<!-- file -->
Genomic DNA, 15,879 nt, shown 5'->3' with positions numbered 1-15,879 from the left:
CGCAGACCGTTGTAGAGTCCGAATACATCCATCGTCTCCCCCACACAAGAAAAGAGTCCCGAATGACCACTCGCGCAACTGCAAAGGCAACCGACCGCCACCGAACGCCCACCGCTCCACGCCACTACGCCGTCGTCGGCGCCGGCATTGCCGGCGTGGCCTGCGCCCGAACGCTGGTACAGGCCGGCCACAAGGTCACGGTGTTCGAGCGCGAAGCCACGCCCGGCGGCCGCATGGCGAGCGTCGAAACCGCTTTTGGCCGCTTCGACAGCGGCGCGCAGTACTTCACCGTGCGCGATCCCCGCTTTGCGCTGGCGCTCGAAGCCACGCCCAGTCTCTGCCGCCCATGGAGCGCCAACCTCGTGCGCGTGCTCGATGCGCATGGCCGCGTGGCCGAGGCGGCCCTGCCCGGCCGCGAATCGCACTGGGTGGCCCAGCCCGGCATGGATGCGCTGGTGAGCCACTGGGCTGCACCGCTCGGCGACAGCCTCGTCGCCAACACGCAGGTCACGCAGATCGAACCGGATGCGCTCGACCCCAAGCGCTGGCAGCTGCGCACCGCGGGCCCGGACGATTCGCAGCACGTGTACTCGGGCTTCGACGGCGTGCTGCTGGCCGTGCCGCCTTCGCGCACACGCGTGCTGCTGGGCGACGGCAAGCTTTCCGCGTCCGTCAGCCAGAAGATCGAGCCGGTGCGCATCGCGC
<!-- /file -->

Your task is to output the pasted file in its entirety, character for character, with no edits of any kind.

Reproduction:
Genomic DNA, 15,879 nt, shown 5'->3' with positions numbered 1-15,879 from the left:
CGCAGACCGTTGTAGAGTCCGAATACATCCATCGTCTCCCCCACACAAGAAAAGAGTCCCGAATGACCACTCGCGCAACTGCAAAGGCAACCGACCGCCACCGAACGCCCACCGCTCCACGCCACTACGCCGTCGTCGGCGCCGGCATTGCCGGCGTGGCCTGCGCCCGAACGCTGGTACAGGCCGGCCACAAGGTCACGGTGTTCGAGCGCGAAGCCACGCCCGGCGGCCGCATGGCGAGCGTCGAAACCGCTTTTGGCCGCTTCGACAGCGGCGCGCAGTACTTCACCGTGCGCGATCCCCGCTTTGCGCTGGCGCTCGAAGCCACGCCCAGTCTCTGCCGCCCATGGAGCGCCAACCTCGTGCGCGTGCTCGATGCGCATGGCCGCGTGGCCGAGGCGGCCCTGCCCGGCCGCGAATCGCACTGGGTGGCCCAGCCCGGCATGGATGCGCTGGTGAGCCACTGGGCTGCACCGCTCGGCGACAGCCTCGTCGCCAACACGCAGGTCACGCAGATCGAACCGGATGCGCTCGACCCCAAGCGCTGGCAGCTGCGCACCGCGGGCCCGGACGATTCGCAGCACGTGTACTCGGGCTTCGACGGCGTGCTGCTGGCCGTGCCGCCTTCGCGCACACGCGTGCTGCTGGGCGACGGCAAGCTTTCCGCGTCCGTCAGCCAGAAGATCGAGCCGGTGCGCATCGCGC